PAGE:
Antiquariat Jürgen Dinter

Homer

Ὁμήρου Ἰλιάς [books Α-Θ]. Homeri Ilias — Paris 1547

2.400 €

Ὁμήρου Ἰλιάς [books Α-Η]. Homeri Ilias. — Parisiis In aedibus Michaeli Vascosani … M. D. XLVII.

Paris, Michel de Vascosan, 1547

8vo (155 x 100 mm). A-D8 E4 F-P8 Q4: 123 ( i.e. 120) leaves. Contemporary vellum; two braided leather buttons and two leather leather loops present – preserved buttons like this on a vellum binding are rare.

ustc 149841 shows one copy only: Bibl. Naz. Roma. A second copy is at Poitiers, Univ. Library. Not in Adams, Hoffmann etc. Copies shown in WorldCat refer to Sessa’s edition, Venice 1547.

Without a doubt the rarest of all early printed editions of the Iliad in Greek. From 1530 to 1577 Vascosan, Badius‘ son-in-law, published some 700 books. Nearly 30 of these are printed in Greek, starting with a Thomas Magister in 1532 using Badius‘ type, ending with a Sophocles in 1558 (this is the last one shown by USTC as printed in Greek; I think it’s a translation into Latin and the correct date is 1557, see Adams S-1452); the Tryphiodorus of 1557 seems to be his last book printed in Greek. From then on, Vascosan did not print books in Greek until the end of his activity in 1577. Nearly all of his Greek books are surprisingly rare, four or five even lost. The BnF catalogue shows ten only of Vascosan’s Greek editions but not his Iliad.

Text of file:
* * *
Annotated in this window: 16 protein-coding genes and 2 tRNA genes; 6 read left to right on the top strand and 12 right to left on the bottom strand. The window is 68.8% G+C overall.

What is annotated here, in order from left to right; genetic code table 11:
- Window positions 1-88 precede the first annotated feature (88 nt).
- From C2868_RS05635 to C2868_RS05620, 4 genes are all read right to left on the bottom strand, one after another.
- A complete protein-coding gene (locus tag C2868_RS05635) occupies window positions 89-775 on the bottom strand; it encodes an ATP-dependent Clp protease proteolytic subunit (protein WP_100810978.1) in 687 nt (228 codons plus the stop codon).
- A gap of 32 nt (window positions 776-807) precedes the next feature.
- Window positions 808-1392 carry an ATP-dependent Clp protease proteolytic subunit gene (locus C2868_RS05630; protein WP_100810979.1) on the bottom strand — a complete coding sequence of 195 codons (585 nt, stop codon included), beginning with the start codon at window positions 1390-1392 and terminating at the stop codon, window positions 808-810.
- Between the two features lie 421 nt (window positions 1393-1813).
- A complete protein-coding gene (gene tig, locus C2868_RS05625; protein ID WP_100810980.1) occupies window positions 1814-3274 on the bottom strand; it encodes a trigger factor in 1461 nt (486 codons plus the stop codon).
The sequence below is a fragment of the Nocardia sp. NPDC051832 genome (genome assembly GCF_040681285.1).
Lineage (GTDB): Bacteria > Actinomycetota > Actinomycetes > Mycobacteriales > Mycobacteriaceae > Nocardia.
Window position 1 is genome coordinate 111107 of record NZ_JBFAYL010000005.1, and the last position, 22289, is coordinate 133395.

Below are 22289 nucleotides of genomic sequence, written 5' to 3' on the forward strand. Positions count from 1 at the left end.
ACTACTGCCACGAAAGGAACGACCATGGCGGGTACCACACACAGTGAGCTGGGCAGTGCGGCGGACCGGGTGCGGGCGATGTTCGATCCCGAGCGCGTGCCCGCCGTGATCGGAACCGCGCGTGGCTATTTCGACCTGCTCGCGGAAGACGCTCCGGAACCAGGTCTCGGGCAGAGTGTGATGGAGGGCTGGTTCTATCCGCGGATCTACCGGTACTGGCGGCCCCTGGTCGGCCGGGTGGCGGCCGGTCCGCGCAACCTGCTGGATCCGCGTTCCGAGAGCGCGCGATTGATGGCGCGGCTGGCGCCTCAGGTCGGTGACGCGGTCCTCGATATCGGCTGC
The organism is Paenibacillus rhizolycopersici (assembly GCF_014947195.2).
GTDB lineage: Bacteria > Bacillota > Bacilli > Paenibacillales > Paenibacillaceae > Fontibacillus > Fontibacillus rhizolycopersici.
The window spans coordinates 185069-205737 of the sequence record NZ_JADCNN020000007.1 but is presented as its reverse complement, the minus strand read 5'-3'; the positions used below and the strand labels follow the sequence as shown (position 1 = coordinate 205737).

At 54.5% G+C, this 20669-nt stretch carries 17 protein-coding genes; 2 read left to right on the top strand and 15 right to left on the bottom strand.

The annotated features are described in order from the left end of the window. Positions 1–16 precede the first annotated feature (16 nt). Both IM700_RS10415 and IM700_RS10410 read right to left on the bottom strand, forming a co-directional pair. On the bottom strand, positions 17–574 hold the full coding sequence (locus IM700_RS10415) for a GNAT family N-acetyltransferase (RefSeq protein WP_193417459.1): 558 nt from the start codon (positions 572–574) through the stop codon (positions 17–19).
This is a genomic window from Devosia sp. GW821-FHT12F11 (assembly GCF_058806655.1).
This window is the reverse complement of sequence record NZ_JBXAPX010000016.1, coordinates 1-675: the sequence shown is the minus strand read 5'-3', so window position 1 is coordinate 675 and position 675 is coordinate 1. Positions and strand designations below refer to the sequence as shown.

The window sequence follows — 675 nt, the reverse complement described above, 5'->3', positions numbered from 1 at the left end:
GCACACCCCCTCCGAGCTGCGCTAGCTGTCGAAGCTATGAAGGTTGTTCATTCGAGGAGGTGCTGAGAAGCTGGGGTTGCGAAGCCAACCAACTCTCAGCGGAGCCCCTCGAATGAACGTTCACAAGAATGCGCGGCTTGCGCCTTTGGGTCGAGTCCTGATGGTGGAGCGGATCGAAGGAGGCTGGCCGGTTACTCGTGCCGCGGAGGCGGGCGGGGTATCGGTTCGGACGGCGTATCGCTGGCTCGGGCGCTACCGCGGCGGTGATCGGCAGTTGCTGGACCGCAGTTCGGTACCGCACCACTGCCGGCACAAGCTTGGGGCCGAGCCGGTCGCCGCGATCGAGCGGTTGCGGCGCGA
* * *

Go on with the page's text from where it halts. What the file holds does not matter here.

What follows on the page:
The Greek type is cut by Antoine Augereau (1485 – hanged and burned on 24th  December 1534). Augereau worked with Henri and Robert Estienne, and was the teacher of Claude Garamont. See Vervliet, Greek typefaces of the Early French Renaissance, 23f. Anne Cuneo wrote a novel on Augereau: Le Maître de Garamond: Antoine Augereau, graveur, imprimeur, éditeur, libraire, 2002. At its e